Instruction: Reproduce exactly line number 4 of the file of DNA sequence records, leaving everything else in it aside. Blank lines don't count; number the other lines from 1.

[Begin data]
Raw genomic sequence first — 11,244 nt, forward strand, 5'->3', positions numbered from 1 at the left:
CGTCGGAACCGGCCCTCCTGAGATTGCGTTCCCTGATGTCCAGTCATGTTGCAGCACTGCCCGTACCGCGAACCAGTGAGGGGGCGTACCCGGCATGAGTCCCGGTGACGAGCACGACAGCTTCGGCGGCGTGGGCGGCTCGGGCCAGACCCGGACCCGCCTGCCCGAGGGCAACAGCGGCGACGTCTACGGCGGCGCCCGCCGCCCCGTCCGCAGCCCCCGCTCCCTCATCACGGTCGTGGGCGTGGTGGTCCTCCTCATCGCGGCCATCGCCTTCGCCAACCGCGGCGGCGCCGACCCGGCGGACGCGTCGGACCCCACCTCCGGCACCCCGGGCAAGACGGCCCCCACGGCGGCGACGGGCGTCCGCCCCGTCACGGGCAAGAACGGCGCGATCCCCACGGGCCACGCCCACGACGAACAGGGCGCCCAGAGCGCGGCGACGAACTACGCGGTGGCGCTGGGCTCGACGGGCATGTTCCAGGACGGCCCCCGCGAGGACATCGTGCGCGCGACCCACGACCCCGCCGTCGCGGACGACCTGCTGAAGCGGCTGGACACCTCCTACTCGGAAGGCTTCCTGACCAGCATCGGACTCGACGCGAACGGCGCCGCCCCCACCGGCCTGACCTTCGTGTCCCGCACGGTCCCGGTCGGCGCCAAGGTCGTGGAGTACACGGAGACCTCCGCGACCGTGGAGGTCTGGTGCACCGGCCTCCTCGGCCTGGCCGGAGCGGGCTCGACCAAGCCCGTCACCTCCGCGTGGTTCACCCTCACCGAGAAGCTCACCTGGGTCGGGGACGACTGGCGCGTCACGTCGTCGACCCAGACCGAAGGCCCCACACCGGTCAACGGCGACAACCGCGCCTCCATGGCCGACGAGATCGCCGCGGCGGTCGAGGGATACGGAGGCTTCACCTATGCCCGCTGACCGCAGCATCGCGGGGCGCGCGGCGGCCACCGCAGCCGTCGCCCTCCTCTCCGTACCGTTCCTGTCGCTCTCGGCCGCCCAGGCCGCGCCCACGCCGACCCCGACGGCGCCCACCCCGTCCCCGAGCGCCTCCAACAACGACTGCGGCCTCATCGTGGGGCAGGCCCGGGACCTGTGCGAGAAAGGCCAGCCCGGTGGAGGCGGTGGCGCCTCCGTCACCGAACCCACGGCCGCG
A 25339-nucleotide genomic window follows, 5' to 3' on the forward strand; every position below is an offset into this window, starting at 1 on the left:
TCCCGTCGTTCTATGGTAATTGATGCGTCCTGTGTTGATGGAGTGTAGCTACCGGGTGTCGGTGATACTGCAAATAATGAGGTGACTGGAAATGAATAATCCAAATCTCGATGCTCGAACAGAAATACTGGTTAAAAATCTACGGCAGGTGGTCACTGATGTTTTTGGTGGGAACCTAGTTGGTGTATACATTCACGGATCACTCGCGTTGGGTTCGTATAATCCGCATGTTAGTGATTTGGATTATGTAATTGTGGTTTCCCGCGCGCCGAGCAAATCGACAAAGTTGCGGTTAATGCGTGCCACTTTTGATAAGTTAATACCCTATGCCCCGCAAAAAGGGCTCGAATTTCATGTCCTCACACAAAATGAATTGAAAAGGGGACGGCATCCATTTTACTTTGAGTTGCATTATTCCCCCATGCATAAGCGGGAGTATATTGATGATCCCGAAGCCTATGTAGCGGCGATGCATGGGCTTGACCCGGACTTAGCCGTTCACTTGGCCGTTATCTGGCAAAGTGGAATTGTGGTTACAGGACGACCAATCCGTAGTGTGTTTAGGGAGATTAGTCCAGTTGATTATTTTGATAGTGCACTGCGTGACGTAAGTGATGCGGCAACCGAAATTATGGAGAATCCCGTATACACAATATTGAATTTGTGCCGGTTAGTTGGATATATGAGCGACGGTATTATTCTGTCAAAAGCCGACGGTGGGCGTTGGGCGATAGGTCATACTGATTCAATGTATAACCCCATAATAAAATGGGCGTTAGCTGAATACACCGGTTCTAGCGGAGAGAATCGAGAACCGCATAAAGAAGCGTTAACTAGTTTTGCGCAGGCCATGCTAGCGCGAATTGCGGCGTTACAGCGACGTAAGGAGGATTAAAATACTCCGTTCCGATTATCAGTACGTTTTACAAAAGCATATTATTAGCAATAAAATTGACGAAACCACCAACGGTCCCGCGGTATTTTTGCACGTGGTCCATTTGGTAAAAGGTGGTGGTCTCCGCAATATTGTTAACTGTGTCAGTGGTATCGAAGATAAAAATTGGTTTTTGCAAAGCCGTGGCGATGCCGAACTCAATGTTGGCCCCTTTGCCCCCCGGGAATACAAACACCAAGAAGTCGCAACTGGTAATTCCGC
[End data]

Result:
TCCCGTCGTTCTATGGTAATTGATGCGTCCTGTGTTGATGGAGTGTAGCTACCGGGTGTCGGTGATACTGCAAATAATGAGGTGACTGGAAATGAATAATCCAAATCTCGATGCTCGAACAGAAATACTGGTTAAAAATCTACGGCAGGTGGTCACTGATGTTTTTGGTGGGAACCTAGTTGGTGTATACATTCACGGATCACTCGCGTTGGGTTCGTATAATCCGCATGTTAGTGATTTGGATTATGTAATTGTGGTTTCCCGCGCGCCGAGCAAATCGACAAAGTTGCGGTTAATGCGTGCCACTTTTGATAAGTTAATACCCTATGCCCCGCAAAAAGGGCTCGAATTTCATGTCCTCACACAAAATGAATTGAAAAGGGGACGGCATCCATTTTACTTTGAGTTGCATTATTCCCCCATGCATAAGCGGGAGTATATTGATGATCCCGAAGCCTATGTAGCGGCGATGCATGGGCTTGACCCGGACTTAGCCGTTCACTTGGCCGTTATCTGGCAAAGTGGAATTGTGGTTACAGGACGACCAATCCGTAGTGTGTTTAGGGAGATTAGTCCAGTTGATTATTTTGATAGTGCACTGCGTGACGTAAGTGATGCGGCAACCGAAATTATGGAGAATCCCGTATACACAATATTGAATTTGTGCCGGTTAGTTGGATATATGAGCGACGGTATTATTCTGTCAAAAGCCGACGGTGGGCGTTGGGCGATAGGTCATACTGATTCAATGTATAACCCCATAATAAAATGGGCGTTAGCTGAATACACCGGTTCTAGCGGAGAGAATCGAGAACCGCATAAAGAAGCGTTAACTAGTTTTGCGCAGGCCATGCTAGCGCGAATTGCGGCGTTACAGCGACGTAAGGAGGATTAAAATACTCCGTTCCGATTATCAGTACGTTTTACAAAAGCATATTATTAGCAATAAAATTGACGAAACCACCAACGGTCCCGCGGTATTTTTGCACGTGGTCCATTTGGTAAAAGGTGGTGGTCTCCGCAATATTGTTAACTGTGTCAGTGGTATCGAAGATAAAAATTGGTTTTTGCAAAGCCGTGGCGATGCCGAACTCAATGTTGGCCCCTTTGCCCCCCGGGAATACAAACACCAAGAAGTCGCAACTGGTAATTCCGC